Between the pandemic and the power outage, my family no longer sees me as the crazy prepper.

      • 2

        LOL! The pandemic pushed my husband from supportive to appreciative. Your heroics for your MIL should have them mimicking you!  

    • 4

      OH NO! This has got to be one of the worst disasters I can imagine! 

      You seem to be in good spirits about it though, which is a strong skill to have to get through these situations. 

      I am going to go look at my trash bag stock and see if I need to buy another box or two. For your situation, do you recommend buying a lot of kitchen sized trash bags, smaller bathroom can sized ones, or just use grocery bags?

      Are you filing an insurance claim to help with the cost of repairs and cleanup? Make sure you have a remediation team come out and make sure there is no mold and everything is sanitized. If you are filing an insurance claim, call the company and ask about temporary housing. My policy covers hotels, eating out expenses, and other things that I need while my house is being made whole again. I congratulate you for being as prepared as you are and dealing with the situation in such high spirits so far, but you have earned a break and you should go get a hotel for a while.

      • 2

        I think any trash bag that won’t rip would be fine! I used double layers of heavy-duty 13 gallon kitchen bags. 

    • 4

      Where are you dumping the waste? Thanks for illustrating the importance of poop prep. Folks act like I’m a little crazy for writing about things like The Humanure Handbook, but it’s something you need to plan for.

      • 6

        I am rather mortified that I am discussing, in public, where I am dumping my poop.  For the stuff in the pail, I covered it in kitty litter, double-bagged it, and then threw it in the household trash bin outside to be hauled away next week.  I hope that is okay? I mean is it really worse than throwing out kitty poop?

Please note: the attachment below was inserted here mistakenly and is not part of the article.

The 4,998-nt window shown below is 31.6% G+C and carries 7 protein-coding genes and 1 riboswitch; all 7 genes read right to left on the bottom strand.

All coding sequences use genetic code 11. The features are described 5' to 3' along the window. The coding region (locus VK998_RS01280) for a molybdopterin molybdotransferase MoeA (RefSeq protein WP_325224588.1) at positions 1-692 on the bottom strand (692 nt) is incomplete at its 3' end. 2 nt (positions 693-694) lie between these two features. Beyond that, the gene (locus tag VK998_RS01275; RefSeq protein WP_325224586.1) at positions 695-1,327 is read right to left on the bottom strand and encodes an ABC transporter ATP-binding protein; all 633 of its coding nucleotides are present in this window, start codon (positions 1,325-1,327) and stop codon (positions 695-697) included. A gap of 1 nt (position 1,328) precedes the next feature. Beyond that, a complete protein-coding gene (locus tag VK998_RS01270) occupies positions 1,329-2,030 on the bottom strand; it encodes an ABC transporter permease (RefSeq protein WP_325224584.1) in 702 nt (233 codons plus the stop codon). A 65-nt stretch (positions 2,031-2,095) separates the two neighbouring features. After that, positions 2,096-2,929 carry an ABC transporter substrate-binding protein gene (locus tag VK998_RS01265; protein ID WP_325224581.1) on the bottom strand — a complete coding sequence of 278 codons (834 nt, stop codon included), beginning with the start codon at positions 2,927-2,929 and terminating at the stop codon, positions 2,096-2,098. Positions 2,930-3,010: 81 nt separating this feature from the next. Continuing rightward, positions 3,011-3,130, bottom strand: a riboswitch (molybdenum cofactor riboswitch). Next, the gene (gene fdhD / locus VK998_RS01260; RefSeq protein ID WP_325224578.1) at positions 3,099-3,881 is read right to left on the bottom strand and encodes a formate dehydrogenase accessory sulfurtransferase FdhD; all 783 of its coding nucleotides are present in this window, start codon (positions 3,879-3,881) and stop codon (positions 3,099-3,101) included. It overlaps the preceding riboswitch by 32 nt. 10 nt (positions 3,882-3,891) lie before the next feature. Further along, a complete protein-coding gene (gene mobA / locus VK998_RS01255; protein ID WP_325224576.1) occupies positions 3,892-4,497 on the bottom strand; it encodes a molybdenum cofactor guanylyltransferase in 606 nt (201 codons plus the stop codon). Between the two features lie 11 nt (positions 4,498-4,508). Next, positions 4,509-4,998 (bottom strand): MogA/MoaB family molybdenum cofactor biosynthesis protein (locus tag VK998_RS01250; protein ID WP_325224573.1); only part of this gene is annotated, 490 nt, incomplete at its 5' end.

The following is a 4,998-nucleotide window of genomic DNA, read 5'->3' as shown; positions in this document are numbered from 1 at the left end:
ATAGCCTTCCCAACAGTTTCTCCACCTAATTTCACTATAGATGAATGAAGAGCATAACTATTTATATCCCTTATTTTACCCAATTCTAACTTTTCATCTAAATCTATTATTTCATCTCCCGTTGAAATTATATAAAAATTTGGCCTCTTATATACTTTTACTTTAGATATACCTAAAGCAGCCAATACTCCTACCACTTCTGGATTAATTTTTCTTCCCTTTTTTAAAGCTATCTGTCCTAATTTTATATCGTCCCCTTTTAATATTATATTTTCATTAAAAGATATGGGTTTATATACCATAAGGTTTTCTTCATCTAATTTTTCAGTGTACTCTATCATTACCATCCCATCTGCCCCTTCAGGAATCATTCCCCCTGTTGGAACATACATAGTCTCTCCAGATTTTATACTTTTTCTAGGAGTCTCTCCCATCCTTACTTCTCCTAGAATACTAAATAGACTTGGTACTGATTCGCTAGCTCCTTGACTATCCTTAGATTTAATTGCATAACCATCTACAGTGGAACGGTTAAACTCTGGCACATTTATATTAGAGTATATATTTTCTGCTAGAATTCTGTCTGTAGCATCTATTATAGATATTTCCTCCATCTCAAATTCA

For the stuff that was all over basement floor, which was mostly water (dank smelly gross water), I dumped it in a big pile of leaves on the edge of our woods, which is quite far from any occupied dwellings, walking paths, or water sources. I know that isn’t 100% sanitary but what was I supposed to do with it? I couldn’t dump it down the household drain! I didn’t want to dump it in the stormwater drain because that goes into a freshwater creek.  I figured if it percolated into the pile of leaves and then the dirt and then eventually into the groundwater, it’s kinda like a big ol’ natural Big Berkey, right? 

        Apparently the problem was a tree root through our sewer line. They’ve cleared it enough to allow us to shower, do minimal laundry, etc. and will be back next week with a backhoe to replace the line.  FIVE THOUSAND DOLLARS, people. Five thousand dollars this is costing me. 

        As for damage in the basement – it is blissfully minimal. It is an unfinished basement, so there was just (disgusting) water on an unfinished slab, which I cleaned up quickly and then blasted it with space heaters to dry it out (which is what the restoration folks would have done too). Now that I can shower again I’d honestly rather do the sanitation work myself vs. having strangers potentially carrying Omicron do it so I’ll blast it with bleach over the next few days also. I’ve already filed three insurance claims in five years and am not eager to file another as they might just cancel me.  One problem will be a roll of leftover carpet we had down there that got soaked. We’ll definitely need to throw that out. Luckily not much else was damaged and the other things that got wet can just be washed and sanitized. We USED to have an old mattress and boxspring in that very place and thank goodness we moved them last year. Another preppier tip: Do not put anything that might get water damaged ON THE FLOOR of your basement!

        I’m kind of kicking myself for not signing up for the sewer line insurance offered by our utility. It seemed like SUCH a scam, partly because they were SO EAGER to sell it to us (they must have mailed us a dozen times).  But in retrospect it would have been worth it.  This is a classic example of why financial preparedness is an essential part of preparedness. Luckily our emergency fund CAN cover this, but still…..I’d rather spend $5000 on some new GEAR!

      • 3

        I’m sorry you’re going through this. Thank you for sharing your experiences with us. It sounds like you’re handling the situation as well as possible. Just a quick note about the sewer line insurance. Typically such insurance policies are not offered by utilities but rather by insurance companies whose marketing material makes it *look* like the offer comes from utilities. They may not be scams, but the marketing material is misleading. It would be worth a call to the utility to see whether it is affiliated with the offer, if anyone is considering such a policy. 

      • 4

        Another preppier tip: Do not put anything that might get water damaged ON THE FLOOR of your basement!”